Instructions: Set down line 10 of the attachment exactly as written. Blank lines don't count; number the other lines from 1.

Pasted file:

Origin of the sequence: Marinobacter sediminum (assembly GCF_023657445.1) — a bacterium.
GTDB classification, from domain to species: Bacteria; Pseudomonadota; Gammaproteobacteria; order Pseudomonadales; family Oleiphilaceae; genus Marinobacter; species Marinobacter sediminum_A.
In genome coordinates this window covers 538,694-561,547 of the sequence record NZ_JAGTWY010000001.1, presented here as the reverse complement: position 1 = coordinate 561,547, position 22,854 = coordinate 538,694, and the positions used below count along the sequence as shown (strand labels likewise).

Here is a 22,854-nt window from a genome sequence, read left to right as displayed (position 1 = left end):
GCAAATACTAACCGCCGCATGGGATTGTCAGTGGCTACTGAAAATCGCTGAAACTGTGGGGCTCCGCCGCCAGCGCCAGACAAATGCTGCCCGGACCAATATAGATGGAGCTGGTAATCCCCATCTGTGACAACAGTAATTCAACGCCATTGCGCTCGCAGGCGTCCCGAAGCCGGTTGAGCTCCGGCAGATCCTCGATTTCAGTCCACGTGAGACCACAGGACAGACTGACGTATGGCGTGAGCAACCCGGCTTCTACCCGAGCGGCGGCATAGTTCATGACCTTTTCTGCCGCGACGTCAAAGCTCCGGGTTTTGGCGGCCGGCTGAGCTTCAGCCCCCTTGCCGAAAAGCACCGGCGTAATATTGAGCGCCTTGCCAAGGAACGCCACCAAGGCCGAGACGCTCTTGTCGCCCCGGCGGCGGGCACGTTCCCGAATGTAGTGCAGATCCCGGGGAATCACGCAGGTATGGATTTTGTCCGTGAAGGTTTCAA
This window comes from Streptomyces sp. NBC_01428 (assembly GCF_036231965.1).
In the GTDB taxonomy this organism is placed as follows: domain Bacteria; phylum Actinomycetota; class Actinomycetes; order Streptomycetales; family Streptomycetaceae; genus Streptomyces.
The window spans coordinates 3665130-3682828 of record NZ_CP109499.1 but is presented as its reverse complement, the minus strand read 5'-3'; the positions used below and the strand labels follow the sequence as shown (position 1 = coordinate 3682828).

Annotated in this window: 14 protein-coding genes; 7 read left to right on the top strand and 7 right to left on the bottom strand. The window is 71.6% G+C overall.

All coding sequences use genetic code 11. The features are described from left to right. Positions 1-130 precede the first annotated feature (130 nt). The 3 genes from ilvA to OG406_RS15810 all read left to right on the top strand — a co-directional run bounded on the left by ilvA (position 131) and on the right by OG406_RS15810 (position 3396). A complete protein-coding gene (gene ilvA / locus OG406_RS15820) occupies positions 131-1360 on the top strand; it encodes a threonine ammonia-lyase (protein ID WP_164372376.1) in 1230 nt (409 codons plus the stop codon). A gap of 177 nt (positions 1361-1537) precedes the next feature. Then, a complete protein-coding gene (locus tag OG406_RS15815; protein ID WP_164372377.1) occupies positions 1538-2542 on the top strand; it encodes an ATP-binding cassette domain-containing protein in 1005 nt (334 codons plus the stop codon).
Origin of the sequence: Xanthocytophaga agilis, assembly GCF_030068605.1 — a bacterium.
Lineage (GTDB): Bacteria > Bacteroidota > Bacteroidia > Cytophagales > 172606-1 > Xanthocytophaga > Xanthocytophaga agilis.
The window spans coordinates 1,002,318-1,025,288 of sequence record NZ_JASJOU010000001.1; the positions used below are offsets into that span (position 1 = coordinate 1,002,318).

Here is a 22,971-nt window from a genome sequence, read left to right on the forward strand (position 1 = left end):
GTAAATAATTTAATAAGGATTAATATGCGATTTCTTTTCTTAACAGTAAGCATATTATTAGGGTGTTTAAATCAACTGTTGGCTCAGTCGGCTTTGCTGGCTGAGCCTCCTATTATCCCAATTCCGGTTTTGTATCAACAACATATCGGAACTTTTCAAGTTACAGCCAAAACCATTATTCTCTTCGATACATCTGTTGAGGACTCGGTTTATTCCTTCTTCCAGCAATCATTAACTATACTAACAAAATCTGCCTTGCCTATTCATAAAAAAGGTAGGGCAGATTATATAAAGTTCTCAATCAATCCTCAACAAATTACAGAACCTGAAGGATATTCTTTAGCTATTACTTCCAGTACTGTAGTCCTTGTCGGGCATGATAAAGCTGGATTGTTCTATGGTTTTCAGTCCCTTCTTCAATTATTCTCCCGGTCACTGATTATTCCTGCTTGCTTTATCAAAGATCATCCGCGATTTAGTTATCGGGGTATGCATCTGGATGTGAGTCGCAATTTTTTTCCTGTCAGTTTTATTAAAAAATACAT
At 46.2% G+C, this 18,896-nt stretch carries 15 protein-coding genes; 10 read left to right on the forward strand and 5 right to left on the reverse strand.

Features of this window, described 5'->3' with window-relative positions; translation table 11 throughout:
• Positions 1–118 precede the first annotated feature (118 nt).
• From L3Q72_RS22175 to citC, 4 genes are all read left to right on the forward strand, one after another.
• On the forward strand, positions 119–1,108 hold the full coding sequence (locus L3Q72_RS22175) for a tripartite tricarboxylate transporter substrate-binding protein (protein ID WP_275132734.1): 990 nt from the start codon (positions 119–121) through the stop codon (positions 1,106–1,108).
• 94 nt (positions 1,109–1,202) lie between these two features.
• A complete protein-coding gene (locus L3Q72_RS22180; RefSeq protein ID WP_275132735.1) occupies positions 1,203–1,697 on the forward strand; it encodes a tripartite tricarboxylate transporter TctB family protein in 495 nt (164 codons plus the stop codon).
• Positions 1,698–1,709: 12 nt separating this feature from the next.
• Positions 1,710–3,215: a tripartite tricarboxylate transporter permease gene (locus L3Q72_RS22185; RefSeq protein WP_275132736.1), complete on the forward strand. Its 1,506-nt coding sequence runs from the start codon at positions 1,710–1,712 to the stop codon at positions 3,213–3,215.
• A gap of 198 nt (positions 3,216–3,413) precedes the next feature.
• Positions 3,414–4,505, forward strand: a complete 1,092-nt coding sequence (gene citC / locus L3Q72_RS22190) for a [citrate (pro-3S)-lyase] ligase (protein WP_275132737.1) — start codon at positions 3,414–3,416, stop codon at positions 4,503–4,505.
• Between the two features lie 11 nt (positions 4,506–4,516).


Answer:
All coding sequences use genetic code 11. The features are described from left to right. Positions 1-130 precede the first annotated feature (130 nt). The 3 genes from ilvA to OG406_RS15810 all read left to right on the top strand — a co-directional run bounded on the left by ilvA (position 131) and on the right by OG406_RS15810 (position 3396). A complete protein-coding gene (gene ilvA / locus OG406_RS15820) occupies positions 131-1360 on the top strand; it encodes a threonine ammonia-lyase (protein ID WP_164372376.1) in 1230 nt (409 codons plus the stop codon). A gap of 177 nt (positions 1361-1537) precedes the next feature. Then, a complete protein-coding gene (locus tag OG406_RS15815; protein ID WP_164372377.1) occupies positions 1538-2542 on the top strand; it encodes an ATP-binding cassette domain-containing protein in 1005 nt (334 codons plus the stop codon).